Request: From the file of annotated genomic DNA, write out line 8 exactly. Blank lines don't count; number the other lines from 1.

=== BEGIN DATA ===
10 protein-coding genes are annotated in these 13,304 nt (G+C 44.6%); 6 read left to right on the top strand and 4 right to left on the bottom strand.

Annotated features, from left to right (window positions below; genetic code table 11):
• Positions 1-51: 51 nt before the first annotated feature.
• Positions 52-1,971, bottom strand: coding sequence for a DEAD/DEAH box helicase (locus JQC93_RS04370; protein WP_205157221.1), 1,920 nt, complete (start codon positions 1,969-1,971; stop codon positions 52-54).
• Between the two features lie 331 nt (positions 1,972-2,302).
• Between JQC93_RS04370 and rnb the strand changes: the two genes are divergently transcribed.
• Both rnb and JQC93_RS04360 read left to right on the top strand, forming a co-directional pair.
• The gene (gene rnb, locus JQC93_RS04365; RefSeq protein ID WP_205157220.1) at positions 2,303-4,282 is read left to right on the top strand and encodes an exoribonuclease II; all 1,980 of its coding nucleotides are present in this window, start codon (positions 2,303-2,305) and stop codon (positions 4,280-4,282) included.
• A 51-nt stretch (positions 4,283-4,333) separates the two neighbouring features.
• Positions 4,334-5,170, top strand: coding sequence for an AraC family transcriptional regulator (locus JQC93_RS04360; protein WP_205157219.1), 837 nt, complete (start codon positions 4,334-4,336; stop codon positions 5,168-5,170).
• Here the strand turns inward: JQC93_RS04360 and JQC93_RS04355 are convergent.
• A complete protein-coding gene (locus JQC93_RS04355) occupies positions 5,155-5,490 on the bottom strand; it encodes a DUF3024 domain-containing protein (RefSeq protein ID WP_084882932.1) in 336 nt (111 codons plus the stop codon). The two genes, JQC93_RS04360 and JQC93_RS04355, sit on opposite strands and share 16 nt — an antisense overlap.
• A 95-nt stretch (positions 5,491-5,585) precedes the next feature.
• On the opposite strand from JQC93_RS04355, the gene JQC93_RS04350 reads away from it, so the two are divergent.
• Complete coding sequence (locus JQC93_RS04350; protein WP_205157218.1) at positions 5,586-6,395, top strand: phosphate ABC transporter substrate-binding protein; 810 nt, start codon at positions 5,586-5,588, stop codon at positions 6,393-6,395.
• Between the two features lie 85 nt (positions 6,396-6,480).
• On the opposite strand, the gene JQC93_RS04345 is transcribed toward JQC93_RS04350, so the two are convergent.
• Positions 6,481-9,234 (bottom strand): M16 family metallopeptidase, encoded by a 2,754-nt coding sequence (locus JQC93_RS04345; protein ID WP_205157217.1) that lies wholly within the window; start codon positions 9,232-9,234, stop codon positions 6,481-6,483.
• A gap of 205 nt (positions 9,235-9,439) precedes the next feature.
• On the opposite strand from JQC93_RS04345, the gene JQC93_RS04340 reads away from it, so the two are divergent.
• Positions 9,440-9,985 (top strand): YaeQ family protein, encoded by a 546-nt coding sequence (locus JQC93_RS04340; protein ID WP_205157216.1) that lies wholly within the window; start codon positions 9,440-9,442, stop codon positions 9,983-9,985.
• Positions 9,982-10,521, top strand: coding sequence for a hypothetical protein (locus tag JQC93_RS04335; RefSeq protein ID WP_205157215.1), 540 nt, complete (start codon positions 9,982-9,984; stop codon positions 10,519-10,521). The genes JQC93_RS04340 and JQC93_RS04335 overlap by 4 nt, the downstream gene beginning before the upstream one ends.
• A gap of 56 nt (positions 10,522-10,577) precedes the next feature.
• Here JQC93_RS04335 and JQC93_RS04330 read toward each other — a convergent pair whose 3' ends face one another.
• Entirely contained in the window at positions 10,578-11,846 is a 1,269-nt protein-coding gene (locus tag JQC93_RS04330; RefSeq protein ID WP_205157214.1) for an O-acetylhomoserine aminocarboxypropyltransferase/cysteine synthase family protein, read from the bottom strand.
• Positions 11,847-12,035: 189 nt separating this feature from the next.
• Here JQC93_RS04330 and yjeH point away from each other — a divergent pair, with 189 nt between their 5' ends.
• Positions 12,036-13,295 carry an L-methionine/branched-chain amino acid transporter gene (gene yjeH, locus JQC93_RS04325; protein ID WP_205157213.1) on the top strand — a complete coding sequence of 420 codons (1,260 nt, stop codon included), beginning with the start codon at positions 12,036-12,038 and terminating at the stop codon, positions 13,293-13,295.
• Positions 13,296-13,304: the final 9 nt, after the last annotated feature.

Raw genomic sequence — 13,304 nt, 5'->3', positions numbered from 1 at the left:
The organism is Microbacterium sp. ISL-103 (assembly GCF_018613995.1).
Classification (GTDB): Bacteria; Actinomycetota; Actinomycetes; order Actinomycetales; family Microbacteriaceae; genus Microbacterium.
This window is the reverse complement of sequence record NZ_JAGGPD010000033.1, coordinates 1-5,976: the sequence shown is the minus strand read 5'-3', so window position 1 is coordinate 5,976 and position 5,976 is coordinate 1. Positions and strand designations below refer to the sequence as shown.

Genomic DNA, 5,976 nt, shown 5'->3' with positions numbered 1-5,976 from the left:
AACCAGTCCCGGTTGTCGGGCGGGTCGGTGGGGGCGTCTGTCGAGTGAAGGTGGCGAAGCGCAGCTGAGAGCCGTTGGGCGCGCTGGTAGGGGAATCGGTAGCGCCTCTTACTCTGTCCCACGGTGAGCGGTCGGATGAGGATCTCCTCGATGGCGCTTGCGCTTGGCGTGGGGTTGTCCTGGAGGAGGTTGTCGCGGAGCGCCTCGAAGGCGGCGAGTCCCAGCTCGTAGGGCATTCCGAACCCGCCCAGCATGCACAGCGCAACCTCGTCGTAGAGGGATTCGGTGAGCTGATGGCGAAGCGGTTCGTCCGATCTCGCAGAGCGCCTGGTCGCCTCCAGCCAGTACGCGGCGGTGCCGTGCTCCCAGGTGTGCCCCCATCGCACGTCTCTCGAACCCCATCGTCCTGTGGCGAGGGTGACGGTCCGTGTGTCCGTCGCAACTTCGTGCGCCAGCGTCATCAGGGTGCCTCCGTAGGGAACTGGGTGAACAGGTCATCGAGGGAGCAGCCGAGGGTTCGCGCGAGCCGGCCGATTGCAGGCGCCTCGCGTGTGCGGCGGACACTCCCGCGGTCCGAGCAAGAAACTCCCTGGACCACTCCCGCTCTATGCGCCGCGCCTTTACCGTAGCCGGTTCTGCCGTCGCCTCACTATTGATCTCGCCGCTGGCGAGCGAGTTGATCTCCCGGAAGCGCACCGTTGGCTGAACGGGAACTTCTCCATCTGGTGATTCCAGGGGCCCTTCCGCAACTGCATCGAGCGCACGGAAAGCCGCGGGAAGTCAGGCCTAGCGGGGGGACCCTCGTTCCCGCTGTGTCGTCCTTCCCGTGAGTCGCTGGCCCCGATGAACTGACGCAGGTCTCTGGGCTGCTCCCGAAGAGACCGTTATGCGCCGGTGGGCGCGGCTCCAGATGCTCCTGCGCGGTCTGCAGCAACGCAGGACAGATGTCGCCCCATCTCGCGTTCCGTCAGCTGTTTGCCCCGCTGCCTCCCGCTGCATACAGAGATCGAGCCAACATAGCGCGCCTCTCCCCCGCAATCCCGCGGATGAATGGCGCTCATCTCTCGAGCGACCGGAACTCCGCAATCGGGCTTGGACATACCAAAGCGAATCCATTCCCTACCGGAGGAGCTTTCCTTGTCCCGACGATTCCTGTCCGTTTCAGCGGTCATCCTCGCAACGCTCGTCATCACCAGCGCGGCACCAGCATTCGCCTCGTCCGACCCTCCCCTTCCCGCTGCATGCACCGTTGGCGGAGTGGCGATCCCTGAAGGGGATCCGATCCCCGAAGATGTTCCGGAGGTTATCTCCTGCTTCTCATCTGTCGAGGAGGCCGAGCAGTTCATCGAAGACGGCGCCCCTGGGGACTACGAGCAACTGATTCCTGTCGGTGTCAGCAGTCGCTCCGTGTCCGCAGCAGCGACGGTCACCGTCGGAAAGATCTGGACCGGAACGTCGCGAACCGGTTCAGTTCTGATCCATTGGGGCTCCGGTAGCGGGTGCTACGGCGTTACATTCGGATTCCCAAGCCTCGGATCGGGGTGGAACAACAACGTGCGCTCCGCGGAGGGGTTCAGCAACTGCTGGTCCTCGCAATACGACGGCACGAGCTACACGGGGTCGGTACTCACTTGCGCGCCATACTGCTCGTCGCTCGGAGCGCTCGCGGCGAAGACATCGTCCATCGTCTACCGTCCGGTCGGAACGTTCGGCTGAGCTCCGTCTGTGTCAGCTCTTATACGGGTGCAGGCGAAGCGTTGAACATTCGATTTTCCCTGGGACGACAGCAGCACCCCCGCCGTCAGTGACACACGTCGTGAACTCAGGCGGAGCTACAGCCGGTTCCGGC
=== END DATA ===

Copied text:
• The gene (gene rnb, locus JQC93_RS04365; RefSeq protein ID WP_205157220.1) at positions 2,303-4,282 is read left to right on the top strand and encodes an exoribonuclease II; all 1,980 of its coding nucleotides are present in this window, start codon (positions 2,303-2,305) and stop codon (positions 4,280-4,282) included.